The headlines, as they can often do, say it all:
Notre Dame capitalizes on turnovers to crush USC – Chicago Sun-Times.
USC doesn’t put up much of a fight in 49-14 loss to Notre Dame – LA Times.
Whether the Trojans read those stories or not doesn’t much matter. They lived the nightmare that was Saturday night in South Bend, a 49-14 drubbing. They watched their ranking plummet, all the way to No. 21, 10 spots from its previous post of 11. There was only one manner in which the Trojans could approach this week’s practice: Humbled.
And that’s exactly what coach Clay Helton said his team is.
“I think humble was the word,” Helton told the media at his press conference in Monday, when asked to describe the mood of his team. For good reason.
Saturday marked the first time Notre Dame had beat a ranked USC team since 1995. Even the typically optimistic Helton was left searching for words.
“We helped them by mistakes,” he said afterwards.
Lots and lots of mistakes. It’s been a season-long theme for the Trojans, who after eight weeks now rank nearly dead last in all of college football in turnovers lost. Only San Jose State has turned the ball over more than USC, which has coughed up the ball, either via interception or fumble, 19 times this year.
They came in a variety pack on Saturday night, with a fumbled snap, an interception, a muffed punt.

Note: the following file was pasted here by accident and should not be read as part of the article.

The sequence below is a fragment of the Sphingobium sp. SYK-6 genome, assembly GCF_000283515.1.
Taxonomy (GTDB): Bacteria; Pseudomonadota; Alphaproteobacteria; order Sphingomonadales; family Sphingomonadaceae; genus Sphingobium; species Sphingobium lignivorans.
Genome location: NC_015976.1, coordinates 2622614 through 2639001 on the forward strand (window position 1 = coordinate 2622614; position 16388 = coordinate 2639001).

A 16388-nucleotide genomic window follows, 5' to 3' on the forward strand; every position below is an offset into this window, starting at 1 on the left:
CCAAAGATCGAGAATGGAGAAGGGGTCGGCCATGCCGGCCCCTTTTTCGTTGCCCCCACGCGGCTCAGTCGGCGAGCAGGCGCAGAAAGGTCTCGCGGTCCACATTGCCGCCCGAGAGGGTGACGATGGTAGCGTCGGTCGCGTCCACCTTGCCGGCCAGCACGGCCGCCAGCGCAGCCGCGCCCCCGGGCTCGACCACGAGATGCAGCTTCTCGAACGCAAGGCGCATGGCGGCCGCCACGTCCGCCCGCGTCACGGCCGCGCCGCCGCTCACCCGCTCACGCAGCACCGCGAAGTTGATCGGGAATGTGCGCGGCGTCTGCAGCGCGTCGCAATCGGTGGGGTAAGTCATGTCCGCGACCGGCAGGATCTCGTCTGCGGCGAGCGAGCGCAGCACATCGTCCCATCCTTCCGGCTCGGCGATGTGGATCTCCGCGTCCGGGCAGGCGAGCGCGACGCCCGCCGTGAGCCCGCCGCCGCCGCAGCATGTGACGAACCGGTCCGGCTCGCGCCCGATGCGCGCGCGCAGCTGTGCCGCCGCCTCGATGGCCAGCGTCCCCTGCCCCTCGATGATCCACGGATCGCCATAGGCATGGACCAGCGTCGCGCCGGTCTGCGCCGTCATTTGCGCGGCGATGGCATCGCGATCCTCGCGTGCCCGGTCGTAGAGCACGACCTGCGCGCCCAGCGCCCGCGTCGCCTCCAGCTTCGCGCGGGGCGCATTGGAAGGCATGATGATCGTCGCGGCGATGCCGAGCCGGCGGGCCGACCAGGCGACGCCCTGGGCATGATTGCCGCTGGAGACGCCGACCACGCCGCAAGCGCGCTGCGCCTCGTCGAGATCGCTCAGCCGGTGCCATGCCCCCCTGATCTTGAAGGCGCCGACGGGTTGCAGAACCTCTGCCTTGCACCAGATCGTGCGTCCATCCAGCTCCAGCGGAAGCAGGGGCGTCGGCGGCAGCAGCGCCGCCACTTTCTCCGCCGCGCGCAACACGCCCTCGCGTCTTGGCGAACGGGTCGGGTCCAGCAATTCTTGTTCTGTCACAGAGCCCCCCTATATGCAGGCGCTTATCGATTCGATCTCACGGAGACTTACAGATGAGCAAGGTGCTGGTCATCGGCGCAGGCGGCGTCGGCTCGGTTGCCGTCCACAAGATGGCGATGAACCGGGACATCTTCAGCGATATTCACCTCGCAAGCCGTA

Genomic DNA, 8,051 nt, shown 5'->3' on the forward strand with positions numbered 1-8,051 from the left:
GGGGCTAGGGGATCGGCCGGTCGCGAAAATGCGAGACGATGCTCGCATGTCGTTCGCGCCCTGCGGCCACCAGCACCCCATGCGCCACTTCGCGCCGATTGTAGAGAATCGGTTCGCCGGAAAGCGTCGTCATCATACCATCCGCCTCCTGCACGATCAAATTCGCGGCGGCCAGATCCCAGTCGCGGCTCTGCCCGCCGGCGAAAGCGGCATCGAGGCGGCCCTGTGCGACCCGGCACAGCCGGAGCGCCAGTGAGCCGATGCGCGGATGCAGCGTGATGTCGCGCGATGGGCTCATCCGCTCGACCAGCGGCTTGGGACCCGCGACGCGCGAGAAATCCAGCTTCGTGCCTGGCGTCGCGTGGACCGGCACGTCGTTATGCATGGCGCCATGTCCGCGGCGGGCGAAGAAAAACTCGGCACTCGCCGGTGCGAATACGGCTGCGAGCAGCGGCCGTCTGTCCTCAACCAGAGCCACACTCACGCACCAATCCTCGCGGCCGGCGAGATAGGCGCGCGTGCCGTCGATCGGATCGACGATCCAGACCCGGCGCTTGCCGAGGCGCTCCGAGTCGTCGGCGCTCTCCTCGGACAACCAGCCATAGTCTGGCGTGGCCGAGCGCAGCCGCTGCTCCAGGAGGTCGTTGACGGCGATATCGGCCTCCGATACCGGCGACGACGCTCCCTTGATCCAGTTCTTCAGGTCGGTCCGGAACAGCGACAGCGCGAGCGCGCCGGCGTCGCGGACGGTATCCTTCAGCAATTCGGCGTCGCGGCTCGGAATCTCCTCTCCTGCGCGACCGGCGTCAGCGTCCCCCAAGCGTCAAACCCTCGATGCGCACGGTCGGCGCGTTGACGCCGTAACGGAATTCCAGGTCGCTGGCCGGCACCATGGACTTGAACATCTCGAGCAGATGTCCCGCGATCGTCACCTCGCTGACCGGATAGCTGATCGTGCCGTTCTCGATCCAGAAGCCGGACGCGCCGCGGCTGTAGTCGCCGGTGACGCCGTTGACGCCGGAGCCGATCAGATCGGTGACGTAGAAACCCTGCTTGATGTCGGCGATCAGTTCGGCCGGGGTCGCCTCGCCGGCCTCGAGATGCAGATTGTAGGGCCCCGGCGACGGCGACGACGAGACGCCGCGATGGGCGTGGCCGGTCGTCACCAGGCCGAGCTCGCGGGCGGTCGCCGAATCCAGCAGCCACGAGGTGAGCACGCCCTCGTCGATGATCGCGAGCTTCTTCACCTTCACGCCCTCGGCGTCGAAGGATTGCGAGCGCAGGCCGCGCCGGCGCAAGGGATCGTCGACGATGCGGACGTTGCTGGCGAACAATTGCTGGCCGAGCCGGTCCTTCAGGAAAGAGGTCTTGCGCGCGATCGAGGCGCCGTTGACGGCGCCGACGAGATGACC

“The turnovers were key for us in the first half and being opportunistic, which really we’ve been all year offensively,” Notre Dame coach Brian Kelly said afterwards. The Irish took advantage, jumping out to a 21-0 lead, thanks in large part to USC’s inability to take care of the ball.
“When they take away the ball, you just get so excited, and [offensive coordinator Chip] Long wants to be aggressive and call a play, usually,” Notre Dame quarterback Brandon Wimbush said.
That’s something the Trojans hope to remove from the equation this weekend against Arizona State, with the Pac-12 South lead on the line.
“We’ve done so many ball control drills, I can’t even tell you,” Helton said at practice on Monday, adding that the coaches have preaches ball security to the point that USC is “blue in the face.”
Blue in the face and humbled. A new look for USC football indeed.
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